What are some of your organization’s most important achievements to date?

V2K HELPER Foundation’s overarching achievement is having won the trust of the community it serves. The organization has been a resource for families for over 13 years, continually refining programs and services to best meet the changing needs of a diverse population. Consequently V2K HELPER has access to a large population of low- and middle-income families who trust the organization to provide respectful guidance and effective services.

The organization is consistently sought out as a collaborative partner by other community agencies and has an excellent track record of responsibly managing funding from state, county, public, private, and corporate funders. Following are some specific ways V2K HELPER has been recognized as exemplifying excellence in its field:

• Since 1999, V2K-HELPER has been funded by the City of Los Angeles services to implement a comprehensive violence prevention/intervention program. • Since 2007, V2K-HELPER has implemented City of Los Angeles GRYD Program in multiple Zones, providing services to youth and young adults with an annual budget of at least $750,000.
• Community Development, with an emphasis on low-to-moderate (LMI) communities and individuals addressing: small business education, business retention, entrepreneurial and employment training, and workforce development programs • Community Development, with an emphasis on affordable housing • Currently we provide direct service and linkages to the following services free of charge each month to approximately 200 men, women and children: o Comprehensive wrap-around services that include  counseling,  gang intervention,  conflict resolution,  substance abuse,  Job training and placement services,  tattoo removal,  mental health services We provide a myriad of services throughout Los Angeles County, with primary emphasis in Venice Beach and South Central Los Angeles. Our academic arm provides a professionally and socially enriched facility for graduate and undergraduate training. Venice 2000/ H.E.L.P.E.R. Foundation is considered to be a model at-risk youth service facility and therefore attracts interns and social work students from major universities, such as USC, Loyola Marymount University, and University of California Los Angeles. We subscribe to comprehensive, integrated, community-based collaborative approach providing services to youth that enhances community safety while strengthening and preserving families. Our guiding philosophy is that children and youth must be preserved if the integrity of our society at-large is to be preserved. If families are to be responsible units, they must have access to healthy living environments, adequate food, and education for all its members, employment, and access to health services and freedom from gang, domestic and civil violence.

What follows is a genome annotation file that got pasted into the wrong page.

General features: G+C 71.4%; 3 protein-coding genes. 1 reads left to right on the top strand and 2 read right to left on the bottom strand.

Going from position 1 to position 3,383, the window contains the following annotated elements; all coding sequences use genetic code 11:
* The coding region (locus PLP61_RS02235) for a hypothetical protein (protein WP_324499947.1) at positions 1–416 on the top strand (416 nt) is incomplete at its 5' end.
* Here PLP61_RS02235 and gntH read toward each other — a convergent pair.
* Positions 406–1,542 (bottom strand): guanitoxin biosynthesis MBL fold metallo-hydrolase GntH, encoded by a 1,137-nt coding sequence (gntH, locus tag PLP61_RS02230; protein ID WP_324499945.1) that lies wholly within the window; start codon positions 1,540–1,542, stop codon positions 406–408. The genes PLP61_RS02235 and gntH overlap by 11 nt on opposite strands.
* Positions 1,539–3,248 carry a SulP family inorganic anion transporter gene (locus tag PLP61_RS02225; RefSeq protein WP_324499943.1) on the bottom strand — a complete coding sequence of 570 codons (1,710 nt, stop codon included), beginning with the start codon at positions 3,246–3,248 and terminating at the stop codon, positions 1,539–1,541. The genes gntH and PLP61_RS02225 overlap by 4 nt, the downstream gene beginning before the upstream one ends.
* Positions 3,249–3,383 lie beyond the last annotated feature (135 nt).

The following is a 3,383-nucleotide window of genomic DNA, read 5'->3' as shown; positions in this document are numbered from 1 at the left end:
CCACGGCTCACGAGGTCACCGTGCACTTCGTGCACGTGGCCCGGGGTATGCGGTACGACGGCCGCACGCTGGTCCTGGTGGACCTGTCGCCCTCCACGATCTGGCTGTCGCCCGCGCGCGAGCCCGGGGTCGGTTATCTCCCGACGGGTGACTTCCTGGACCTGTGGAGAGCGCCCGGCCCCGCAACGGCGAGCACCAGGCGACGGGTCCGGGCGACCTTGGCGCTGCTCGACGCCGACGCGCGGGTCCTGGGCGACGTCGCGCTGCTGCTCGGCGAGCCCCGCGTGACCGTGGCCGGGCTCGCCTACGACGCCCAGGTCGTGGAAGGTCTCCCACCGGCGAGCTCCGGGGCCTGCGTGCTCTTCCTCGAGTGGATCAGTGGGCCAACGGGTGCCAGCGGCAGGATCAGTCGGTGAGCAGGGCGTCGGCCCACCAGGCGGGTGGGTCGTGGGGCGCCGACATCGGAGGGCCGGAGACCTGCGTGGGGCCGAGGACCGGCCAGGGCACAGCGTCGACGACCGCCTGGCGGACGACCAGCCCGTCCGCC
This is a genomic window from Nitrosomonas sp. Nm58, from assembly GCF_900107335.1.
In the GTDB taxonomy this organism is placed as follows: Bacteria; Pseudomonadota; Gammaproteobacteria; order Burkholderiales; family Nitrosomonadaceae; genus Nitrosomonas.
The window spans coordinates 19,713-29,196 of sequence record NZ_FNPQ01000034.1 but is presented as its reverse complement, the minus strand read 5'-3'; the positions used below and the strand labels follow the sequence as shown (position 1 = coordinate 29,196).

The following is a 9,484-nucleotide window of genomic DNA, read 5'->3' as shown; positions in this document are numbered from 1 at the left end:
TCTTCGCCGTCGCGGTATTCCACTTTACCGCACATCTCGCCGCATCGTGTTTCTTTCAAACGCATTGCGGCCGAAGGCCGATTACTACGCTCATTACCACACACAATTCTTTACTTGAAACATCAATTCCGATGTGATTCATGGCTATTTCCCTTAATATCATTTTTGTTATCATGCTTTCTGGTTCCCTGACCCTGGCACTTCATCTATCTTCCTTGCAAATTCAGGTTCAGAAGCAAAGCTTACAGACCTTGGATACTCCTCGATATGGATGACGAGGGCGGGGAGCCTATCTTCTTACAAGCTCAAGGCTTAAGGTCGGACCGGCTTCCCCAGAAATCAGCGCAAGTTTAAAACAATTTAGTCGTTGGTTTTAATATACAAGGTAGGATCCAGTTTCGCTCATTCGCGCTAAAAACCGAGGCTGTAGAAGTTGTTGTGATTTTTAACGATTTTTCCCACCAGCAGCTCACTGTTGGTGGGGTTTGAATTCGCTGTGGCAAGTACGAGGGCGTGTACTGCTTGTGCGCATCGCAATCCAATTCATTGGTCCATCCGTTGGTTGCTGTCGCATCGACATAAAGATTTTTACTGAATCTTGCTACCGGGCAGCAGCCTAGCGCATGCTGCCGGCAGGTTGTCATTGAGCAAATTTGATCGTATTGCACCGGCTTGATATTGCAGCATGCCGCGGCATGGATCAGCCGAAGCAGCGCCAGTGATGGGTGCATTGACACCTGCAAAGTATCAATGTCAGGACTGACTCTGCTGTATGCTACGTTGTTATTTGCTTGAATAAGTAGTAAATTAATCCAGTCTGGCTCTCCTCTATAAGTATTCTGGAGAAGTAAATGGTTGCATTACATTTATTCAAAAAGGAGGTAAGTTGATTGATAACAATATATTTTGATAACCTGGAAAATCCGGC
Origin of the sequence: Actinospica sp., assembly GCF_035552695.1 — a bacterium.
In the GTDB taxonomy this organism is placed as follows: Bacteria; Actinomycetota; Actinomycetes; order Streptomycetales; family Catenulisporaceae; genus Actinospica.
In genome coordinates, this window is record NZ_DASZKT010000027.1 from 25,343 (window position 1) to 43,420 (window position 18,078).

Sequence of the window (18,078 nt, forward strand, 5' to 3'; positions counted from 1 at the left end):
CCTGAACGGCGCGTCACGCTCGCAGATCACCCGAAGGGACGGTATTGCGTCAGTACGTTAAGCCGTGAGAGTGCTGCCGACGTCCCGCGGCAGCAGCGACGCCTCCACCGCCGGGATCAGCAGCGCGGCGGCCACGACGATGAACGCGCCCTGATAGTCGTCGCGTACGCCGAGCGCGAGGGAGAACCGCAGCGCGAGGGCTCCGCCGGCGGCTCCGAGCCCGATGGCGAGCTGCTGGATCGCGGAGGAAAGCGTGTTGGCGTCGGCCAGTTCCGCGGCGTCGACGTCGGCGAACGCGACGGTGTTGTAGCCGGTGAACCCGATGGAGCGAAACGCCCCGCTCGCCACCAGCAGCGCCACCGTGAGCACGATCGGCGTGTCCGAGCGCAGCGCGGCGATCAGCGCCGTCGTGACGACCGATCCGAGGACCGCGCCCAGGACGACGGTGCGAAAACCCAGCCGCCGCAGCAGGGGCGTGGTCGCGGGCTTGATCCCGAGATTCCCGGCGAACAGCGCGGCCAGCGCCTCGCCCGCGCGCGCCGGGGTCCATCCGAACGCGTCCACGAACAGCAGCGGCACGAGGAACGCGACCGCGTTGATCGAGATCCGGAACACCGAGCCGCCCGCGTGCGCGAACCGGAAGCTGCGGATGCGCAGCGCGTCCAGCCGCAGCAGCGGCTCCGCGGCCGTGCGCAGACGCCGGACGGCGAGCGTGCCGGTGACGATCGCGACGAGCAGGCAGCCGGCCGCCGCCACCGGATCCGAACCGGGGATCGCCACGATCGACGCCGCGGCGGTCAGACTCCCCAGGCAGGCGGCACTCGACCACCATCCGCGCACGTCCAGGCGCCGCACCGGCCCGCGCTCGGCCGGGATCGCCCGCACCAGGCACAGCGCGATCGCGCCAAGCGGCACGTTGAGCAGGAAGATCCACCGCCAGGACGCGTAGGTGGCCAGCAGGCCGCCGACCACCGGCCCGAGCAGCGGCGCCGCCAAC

Please identify any partners or collaborators who will work with you on this project.

The Cease Fire Committee is comprised of organizations ranging from HELPER foundation to Los Angeles Police Department. Youth, Faith Based, Recreation, Law Enforcement, Schools, and Senior Citizen Organizations are a part of The Cease Fire Committee.

Additionally we have a forged a strong strategic alliance with Starview Community Services.

Star View Community Services provides programs for children, adolescents, and transitional age youth who face emotional, behavioral, and learning challenges and have difficulty succeeding in family or community living environments. An experienced staff of psychiatrists, psychologists, social workers, mental health specialists, and other counselors provide case management and mental health care.

Please explain how you will evaluate your project. How will you measure success?

Integrated, ongoing evaluation is a critical part of all of V2K HELPER’S activities. Both process and outcome measures are used in all programs to gauge participant satisfaction, aspects requiring modification, and progress on measurable objectives. Various evaluation instruments are used agency-wide to determine program effectiveness such as pre/post surveys, interviews, and satisfaction surveys.

Specific evaluation instruments that the agency has developed in conjunction with professional evaluation consultants include:

• Client l Engagement Instrument – measures increases in parental interactive reading time with children, parental involvement in children’s education, and use of community resources and social networks • Family Strengths and Challenges Assessment – 11 scales that measure family conditions from basic needs to social support • Resident Group Outcomes Instrument – measures strength of social support and increases in engagement and self-agency